A nurse in Benin, West Africa, provides family planning counseling. Around the world, such health services may be disrupted because of the coronavirus pandemic. Photo by Ollivier Girard/UNFPA
April 28 (UPI) -- The COVID-19 pandemic's economic and physical toll could be disastrous for the health, safety and human rights of women and girls, a U.N. organization's experts estimated Tuesday.
Among the key projections, 2 million female genital mutilation cases could occur that otherwise wouldn't due to COVID-19 disruptions of programs to prevent the practice.
The United Nations Population Fund, formerly the United Nations Fund for Population Activities, also said 13 million child marriages could occur due to disruption of efforts to end them.
"This new data shows the catastrophic impact that COVID-19 could soon have on women and girls globally," UNFPA's Executive Director Dr. Natalia Kanem said in a statement.
Other predictions were based on coronavirus lockdowns ranging from three to at least six months.
If lockdowns continue for at least six months, UNFPA predicts 31 million additional cases of gender-based domestic violence. An additional 15 million cases of such violence are expected in half that time.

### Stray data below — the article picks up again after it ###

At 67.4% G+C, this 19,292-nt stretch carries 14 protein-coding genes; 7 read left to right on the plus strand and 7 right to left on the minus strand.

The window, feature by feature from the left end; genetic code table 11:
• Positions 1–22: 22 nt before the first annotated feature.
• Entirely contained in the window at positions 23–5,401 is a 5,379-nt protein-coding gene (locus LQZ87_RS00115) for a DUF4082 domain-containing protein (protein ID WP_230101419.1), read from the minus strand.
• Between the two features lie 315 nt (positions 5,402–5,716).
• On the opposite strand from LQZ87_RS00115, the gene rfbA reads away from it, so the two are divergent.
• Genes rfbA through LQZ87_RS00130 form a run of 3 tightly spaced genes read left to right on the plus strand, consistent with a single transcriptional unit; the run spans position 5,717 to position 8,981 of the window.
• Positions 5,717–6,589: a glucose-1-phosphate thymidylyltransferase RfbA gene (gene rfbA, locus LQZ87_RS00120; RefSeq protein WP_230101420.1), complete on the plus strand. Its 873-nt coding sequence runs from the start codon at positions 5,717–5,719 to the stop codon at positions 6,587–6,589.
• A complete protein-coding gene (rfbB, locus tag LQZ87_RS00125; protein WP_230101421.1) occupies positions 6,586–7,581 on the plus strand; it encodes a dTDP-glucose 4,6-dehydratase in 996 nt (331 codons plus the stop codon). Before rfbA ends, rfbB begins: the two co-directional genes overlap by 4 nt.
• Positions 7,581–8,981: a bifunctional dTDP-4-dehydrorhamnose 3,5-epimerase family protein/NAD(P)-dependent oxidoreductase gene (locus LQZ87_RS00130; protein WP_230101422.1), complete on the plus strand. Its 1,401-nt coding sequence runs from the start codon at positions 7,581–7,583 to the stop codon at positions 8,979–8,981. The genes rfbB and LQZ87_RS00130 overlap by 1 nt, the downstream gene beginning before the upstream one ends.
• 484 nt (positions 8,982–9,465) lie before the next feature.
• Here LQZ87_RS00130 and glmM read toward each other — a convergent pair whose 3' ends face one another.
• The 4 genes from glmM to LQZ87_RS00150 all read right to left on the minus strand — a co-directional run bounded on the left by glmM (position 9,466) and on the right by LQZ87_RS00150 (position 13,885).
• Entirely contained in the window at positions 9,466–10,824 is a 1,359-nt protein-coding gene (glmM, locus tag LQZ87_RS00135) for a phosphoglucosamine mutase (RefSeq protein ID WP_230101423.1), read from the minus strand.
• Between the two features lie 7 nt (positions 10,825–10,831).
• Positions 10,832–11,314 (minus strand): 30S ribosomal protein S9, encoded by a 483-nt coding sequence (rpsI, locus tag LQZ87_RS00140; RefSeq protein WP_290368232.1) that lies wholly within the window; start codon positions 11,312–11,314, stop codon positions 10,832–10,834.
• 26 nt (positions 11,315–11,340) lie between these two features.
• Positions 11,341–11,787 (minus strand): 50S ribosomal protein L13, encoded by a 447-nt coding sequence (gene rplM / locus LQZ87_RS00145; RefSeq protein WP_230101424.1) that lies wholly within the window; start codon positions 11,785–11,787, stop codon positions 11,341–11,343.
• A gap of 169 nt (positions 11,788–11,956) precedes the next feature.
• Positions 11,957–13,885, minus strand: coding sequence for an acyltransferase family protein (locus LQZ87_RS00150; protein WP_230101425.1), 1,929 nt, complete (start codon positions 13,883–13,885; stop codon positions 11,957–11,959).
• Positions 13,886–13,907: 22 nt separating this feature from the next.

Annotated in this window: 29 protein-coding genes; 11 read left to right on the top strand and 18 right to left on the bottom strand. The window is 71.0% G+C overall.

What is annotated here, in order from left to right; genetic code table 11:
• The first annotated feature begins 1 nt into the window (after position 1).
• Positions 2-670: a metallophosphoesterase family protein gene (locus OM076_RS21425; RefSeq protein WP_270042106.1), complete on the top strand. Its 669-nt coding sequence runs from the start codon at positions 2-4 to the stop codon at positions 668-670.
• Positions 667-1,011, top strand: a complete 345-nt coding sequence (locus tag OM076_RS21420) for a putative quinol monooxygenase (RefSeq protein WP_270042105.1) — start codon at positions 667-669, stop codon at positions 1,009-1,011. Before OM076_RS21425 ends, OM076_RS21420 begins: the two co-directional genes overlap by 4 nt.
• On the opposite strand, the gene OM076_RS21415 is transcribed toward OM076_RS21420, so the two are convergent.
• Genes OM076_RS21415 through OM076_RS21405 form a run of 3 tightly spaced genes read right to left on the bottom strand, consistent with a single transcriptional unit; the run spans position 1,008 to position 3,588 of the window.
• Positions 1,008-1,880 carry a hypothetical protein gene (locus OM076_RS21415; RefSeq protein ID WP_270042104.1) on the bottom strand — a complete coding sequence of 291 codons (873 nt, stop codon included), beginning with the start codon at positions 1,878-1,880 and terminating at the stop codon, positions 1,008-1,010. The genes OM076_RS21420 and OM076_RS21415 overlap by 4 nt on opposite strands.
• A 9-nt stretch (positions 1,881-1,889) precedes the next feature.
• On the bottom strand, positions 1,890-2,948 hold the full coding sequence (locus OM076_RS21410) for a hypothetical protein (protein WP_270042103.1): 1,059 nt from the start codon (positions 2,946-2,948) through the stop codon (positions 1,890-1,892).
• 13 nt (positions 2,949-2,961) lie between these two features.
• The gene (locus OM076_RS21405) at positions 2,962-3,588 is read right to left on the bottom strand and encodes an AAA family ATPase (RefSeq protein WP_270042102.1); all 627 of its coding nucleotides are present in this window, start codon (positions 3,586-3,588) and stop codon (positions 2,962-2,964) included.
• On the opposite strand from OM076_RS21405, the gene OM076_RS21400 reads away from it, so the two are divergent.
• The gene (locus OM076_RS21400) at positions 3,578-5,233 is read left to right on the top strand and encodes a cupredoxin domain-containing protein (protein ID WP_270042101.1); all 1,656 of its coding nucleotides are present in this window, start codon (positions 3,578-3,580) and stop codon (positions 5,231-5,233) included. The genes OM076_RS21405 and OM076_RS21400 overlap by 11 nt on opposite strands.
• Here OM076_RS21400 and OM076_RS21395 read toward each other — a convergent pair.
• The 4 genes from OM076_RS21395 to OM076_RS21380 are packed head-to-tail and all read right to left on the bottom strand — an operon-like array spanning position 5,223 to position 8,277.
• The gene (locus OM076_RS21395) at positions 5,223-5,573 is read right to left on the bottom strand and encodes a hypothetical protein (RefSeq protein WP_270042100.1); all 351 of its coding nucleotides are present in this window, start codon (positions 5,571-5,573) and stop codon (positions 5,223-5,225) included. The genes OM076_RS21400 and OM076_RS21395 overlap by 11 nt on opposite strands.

Domestic violence against women and girls has already showed signs of surge across the world amid the pandemic with reported cases increasing along with calls to domestic violence hotlines.
The new UNFPA analysis predicts disruptions in domestic violence programs and increased economic stress because of the pandemic could contribute to an increase in violence.
UNFPA is the United Nations sexual and reproductive health agency.
If disruptions to family planning services continue for six months, 47 million women worldwide could lack access to "modern contraceptives," which could result in 7 million unintended pregnancies, UNFPA estimated.
"The pandemic is deepening inequalities, and millions more women and girls now risk losing the ability to plan their families and protect their bodies and their health," Kanem said. 'Women's reproductive health and rights must be safeguarded at all costs. The services must continue; the supplies must be delivered; and the vulnerable must be protected and supported."
A health worker with the Israeli national emergency service, Magen David Adam, wears protective gear while taking swabs to test for COVID-19 at a drive-through testing center in East Jerusalem on August 26. Photo by Debbie Hill/UPI | License Photo